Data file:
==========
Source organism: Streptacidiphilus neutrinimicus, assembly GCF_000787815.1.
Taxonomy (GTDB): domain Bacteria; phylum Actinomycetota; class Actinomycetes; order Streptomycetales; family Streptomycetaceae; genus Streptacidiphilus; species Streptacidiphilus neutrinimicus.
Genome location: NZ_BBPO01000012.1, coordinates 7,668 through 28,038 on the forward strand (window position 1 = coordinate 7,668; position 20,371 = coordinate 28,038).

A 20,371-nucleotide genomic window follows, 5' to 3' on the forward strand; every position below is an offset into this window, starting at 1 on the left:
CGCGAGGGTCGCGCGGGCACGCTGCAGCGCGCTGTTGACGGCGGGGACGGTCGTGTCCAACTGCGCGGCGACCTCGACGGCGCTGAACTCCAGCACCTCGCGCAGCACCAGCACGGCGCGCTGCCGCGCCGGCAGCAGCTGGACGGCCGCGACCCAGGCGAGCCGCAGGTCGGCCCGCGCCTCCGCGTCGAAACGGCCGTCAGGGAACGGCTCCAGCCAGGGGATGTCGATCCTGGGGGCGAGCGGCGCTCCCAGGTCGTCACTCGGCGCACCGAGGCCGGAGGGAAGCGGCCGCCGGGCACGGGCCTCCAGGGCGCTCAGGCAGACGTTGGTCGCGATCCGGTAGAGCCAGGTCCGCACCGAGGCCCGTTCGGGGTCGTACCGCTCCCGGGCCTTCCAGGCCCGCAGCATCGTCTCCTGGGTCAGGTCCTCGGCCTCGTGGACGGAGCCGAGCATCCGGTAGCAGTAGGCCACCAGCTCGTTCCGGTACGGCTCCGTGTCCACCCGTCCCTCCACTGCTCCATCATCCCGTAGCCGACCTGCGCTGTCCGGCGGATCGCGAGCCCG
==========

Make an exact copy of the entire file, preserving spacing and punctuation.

Source organism: Streptacidiphilus neutrinimicus, assembly GCF_000787815.1.
Taxonomy (GTDB): domain Bacteria; phylum Actinomycetota; class Actinomycetes; order Streptomycetales; family Streptomycetaceae; genus Streptacidiphilus; species Streptacidiphilus neutrinimicus.
Genome location: NZ_BBPO01000012.1, coordinates 7,668 through 28,038 on the forward strand (window position 1 = coordinate 7,668; position 20,371 = coordinate 28,038).

A 20,371-nucleotide genomic window follows, 5' to 3' on the forward strand; every position below is an offset into this window, starting at 1 on the left:
CGCGAGGGTCGCGCGGGCACGCTGCAGCGCGCTGTTGACGGCGGGGACGGTCGTGTCCAACTGCGCGGCGACCTCGACGGCGCTGAACTCCAGCACCTCGCGCAGCACCAGCACGGCGCGCTGCCGCGCCGGCAGCAGCTGGACGGCCGCGACCCAGGCGAGCCGCAGGTCGGCCCGCGCCTCCGCGTCGAAACGGCCGTCAGGGAACGGCTCCAGCCAGGGGATGTCGATCCTGGGGGCGAGCGGCGCTCCCAGGTCGTCACTCGGCGCACCGAGGCCGGAGGGAAGCGGCCGCCGGGCACGGGCCTCCAGGGCGCTCAGGCAGACGTTGGTCGCGATCCGGTAGAGCCAGGTCCGCACCGAGGCCCGTTCGGGGTCGTACCGCTCCCGGGCCTTCCAGGCCCGCAGCATCGTCTCCTGGGTCAGGTCCTCGGCCTCGTGGACGGAGCCGAGCATCCGGTAGCAGTAGGCCACCAGCTCGTTCCGGTACGGCTCCGTGTCCACCCGTCCCTCCACTGCTCCATCATCCCGTAGCCGACCTGCGCTGTCCGGCGGATCGCGAGCCCG